From the guide:

“This guide is aligned with Common Core Standards for 6th grade but can be applied to grades 4–7. To attain specific Common Core grade level standards for their classrooms and students, teachers are encouraged to adapt the activities listed in this guide to their classes’ needs. You know your kids best!”


couragetestfrontcvr-199x300Thanks for your interest and support. Teachers and media specialists are so important to the process of bringing books and students together, I really don’t have the words to express my indebtedness. My survival as a writer — this crazy career — depends on you. My hope is that teachers will share this book with students, and use it in your classrooms.

Just CLICK HERE and the Teaching Guide is yours, as easy as that!

THE FALL in Paperback Has Landed: To Celebrate, Here’s a Super-Short Excerpt


As an author, even after all these years, I never quite believe it until I have the actual book in my grubby little hands. Well, the box arrived yesterday and a few books cooperated for this photograph:


As a reminder, this book may be seen as a companion to, and extension of, the themes first presented in Bystander. If readers enjoyed that book, they could pick up this one next — though, admittedly, it’s a little tougher, a little darker. Or start with The Fall and ignore Bystander altogether. It’s your life!

Before I get to the excerpts, some review quotes:

 “It was 2:55 am as I finally gave up on the notion of sleep.  Having started reading THE FALL by James Preller earlier in the day, I knew sleep would not come until I had finished Sam’s story.  Now, having turned the last page, it still haunts me and will for quite some time.” — Guys Lit Wire.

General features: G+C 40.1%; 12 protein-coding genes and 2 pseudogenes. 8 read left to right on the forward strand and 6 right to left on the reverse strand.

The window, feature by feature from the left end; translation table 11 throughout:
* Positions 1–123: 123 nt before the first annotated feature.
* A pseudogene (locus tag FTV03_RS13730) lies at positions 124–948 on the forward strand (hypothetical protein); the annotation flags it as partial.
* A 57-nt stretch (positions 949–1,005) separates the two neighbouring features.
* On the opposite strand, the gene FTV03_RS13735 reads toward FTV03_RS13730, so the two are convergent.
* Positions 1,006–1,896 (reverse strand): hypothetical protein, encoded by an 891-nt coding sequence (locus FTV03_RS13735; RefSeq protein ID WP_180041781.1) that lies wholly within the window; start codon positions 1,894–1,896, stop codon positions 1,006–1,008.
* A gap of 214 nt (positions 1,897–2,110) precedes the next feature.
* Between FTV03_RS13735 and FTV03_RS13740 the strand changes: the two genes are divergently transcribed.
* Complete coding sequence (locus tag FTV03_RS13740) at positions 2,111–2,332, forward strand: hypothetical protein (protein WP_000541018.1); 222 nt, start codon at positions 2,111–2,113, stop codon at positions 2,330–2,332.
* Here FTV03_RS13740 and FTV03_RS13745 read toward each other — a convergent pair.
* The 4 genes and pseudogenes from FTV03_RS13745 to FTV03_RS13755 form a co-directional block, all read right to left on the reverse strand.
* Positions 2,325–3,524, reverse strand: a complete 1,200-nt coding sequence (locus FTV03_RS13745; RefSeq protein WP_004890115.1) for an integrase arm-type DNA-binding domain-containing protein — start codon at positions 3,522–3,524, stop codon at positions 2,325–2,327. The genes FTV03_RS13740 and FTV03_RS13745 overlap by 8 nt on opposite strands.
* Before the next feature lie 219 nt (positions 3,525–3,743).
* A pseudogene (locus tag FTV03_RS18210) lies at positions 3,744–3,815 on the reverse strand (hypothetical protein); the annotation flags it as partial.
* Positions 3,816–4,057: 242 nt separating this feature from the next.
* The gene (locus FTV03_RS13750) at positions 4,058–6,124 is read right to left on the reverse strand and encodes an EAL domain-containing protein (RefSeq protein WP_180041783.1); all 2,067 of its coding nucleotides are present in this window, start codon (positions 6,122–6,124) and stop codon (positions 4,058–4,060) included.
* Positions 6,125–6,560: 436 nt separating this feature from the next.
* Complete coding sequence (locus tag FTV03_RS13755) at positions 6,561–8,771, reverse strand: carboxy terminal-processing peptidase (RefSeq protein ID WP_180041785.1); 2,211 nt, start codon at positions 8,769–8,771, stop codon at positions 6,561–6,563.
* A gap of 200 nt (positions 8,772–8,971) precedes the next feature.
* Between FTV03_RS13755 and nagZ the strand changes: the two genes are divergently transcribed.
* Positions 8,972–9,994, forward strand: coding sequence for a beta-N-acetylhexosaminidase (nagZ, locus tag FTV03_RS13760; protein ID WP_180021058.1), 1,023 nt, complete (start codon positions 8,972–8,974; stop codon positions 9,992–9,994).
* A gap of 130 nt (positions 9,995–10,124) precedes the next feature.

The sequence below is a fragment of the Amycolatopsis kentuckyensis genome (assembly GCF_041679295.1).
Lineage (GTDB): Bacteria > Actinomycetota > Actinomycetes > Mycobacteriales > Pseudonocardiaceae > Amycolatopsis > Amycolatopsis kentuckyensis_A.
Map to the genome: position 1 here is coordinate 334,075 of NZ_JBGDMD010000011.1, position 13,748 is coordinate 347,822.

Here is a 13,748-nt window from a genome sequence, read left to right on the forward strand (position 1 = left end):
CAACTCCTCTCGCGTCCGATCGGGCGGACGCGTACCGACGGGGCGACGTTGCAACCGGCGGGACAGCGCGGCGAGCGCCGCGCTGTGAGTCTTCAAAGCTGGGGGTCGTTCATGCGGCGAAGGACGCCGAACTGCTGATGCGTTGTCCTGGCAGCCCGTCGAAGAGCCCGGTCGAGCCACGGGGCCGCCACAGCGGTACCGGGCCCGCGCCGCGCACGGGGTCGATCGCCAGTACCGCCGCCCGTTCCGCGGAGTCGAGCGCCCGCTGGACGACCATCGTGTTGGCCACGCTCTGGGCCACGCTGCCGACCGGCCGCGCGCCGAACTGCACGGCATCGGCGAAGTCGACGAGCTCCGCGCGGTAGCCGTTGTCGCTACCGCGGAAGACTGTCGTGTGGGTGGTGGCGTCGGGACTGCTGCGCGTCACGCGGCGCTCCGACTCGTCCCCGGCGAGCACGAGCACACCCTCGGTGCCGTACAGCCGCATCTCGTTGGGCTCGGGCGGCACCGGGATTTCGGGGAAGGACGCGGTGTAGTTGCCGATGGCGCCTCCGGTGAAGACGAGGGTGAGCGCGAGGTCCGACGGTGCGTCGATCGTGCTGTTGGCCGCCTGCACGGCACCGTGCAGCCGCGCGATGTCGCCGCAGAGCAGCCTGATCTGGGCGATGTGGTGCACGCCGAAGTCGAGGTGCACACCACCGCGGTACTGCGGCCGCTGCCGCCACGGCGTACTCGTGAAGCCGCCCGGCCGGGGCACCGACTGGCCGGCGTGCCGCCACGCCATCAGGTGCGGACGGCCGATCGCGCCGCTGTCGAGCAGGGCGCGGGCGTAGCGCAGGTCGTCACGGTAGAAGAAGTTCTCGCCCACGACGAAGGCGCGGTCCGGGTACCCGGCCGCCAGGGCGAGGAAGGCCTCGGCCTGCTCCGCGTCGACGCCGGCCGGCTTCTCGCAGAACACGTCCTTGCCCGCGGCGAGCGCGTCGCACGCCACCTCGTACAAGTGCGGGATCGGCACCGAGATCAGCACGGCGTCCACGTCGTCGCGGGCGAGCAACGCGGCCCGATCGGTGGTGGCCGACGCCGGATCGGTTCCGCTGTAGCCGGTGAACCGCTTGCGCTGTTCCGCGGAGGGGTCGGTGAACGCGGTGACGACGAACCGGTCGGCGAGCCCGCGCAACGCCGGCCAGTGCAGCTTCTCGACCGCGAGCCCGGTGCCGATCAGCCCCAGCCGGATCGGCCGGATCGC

“Told through journal entries, Preller’s latest novel expertly captures the protagonist’s voice, complete with all of its sarcasm, indifference, and, at the same time, genuine remorse.” — School Library Journal.

“Readers will put this puzzle together, eager to see whether Sam ultimately accepts his role in Morgan’s death, and wanting to see the whole story of what one person could have, and should have, done for Morgan. Pair this with Jay Asher’s Thirteen Reasons Why (2007).” — Booklist.

“With its timely, important message and engaging prose style, Sam’s journal ought to find a large readership.” (Fiction. 10-16) — Kirkus.

“I didn’t realize the emotional impact this book had on me until the very last sentence when it brought tears to my eyes. This was a heartbreaking and beautiful story about friendship, bullying, and the aftermath of all of it.” – Expresso Reads.

Now for the actual four-chapter excerpt, pages 151-158. Yes, each unnumbered chapter is super short:




    In retrospect, I don’t think getting punched in the face was that bad. I kind of liked it. I mean, I’m not recommending it. “Oh, yes, you simply must try the Punch-in-the-Face, it’s divine. Far superior to the Knee-to-the-Groin and half the calories!”